In many ways, Kings Highway is the mother to Brooklyn’s major thoroughfares. The roadway is reputedly named after King George III — the British monarch who ruled during the American Revolution — and the roots of Kings Highway predate even the first Dutch colonists. Over the centuries, it has has slowly evolved into the road we know (and love?) today.
According to a recent write-up in Brownstoner, Kings Highway began as a trail used by the Canarsee Indians before it was later adapted by the Dutch to connect smaller roads and cow paths in Brooklyn’s early farm settlements.
The road is considered one of the first to be officially called a highway in the new world. Peter Stuyvesant used the term in a document dated June 4, 1654, according the Forgotten New York. Meanwhile, the name “Kings Highway” has been around for more that 200 years.
Kings Highway also used to be much longer and zigzagged through Brooklyn, connecting the Fulton Ferry to Flatlands and then turning southwest to head out to what is now Bay Ridge, according to Forgotten New York. Much of Kings Highway was still dirt road all the way into the early 20th Century. However, a building boom in the 1920s, crowded the roadway with theaters and storefronts and parts of Kings Highway were widened to accommodate more traffic.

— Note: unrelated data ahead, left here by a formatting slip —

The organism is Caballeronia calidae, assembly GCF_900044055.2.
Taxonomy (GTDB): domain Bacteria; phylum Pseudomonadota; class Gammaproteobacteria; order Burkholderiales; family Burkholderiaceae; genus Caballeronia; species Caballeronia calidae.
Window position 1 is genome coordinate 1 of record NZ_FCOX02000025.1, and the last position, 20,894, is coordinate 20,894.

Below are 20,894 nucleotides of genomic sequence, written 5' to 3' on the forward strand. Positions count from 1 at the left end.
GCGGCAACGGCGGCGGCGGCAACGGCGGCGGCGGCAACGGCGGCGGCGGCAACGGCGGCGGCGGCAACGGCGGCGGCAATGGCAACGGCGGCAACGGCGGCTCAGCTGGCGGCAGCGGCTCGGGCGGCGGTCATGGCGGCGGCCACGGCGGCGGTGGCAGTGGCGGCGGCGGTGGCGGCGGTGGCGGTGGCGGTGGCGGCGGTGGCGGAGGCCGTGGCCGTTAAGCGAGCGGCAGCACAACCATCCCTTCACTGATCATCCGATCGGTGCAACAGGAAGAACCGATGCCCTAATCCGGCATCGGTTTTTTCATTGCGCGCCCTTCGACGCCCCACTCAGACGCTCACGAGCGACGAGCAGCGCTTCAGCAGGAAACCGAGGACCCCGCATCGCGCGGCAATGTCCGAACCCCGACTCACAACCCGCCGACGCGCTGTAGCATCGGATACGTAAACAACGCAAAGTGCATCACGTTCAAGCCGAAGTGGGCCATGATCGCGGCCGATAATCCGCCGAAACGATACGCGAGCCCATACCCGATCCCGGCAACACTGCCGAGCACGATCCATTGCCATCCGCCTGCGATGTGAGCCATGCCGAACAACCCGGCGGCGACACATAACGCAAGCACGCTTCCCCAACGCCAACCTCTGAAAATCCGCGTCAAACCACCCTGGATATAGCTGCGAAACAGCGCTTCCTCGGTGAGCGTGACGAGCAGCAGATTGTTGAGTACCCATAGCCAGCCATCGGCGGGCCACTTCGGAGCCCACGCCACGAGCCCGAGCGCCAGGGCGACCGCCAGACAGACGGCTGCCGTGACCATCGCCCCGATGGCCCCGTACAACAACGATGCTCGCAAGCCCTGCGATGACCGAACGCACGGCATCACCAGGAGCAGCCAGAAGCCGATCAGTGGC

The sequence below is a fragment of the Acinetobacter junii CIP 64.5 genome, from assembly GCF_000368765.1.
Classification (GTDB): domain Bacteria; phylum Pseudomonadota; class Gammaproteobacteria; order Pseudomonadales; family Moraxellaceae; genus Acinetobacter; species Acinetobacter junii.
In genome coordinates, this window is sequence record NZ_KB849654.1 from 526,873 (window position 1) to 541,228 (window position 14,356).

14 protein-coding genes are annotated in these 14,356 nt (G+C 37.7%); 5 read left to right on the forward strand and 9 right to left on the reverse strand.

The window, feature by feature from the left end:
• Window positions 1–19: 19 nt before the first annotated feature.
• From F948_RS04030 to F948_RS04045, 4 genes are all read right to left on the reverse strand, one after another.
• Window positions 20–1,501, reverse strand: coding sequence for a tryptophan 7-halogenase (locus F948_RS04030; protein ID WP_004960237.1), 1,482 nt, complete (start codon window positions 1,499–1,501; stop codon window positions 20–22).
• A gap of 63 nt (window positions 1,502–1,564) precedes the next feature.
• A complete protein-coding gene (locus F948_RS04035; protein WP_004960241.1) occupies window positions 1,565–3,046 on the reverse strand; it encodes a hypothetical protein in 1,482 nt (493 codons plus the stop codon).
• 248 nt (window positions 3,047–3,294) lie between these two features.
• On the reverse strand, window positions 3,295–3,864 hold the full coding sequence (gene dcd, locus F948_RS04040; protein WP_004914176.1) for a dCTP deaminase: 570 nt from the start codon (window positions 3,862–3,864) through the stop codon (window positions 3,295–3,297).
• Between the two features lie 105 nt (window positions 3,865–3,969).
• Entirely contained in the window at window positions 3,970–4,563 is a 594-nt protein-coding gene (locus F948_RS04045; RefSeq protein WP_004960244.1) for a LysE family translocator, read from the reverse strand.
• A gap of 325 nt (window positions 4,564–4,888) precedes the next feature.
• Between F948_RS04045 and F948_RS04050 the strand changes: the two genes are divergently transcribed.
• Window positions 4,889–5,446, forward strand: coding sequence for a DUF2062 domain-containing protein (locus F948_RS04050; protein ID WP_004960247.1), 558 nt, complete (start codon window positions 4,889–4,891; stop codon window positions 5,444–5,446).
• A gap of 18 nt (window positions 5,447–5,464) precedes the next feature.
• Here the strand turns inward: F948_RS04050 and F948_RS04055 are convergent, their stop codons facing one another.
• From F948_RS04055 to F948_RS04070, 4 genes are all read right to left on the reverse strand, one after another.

Eventually, the section of Kings Highway connecting Flatlands to the ferry terminal became Fulton Street, according to Forgotten New York, and became the path we know today that connects Brownsville to Bensonhurst.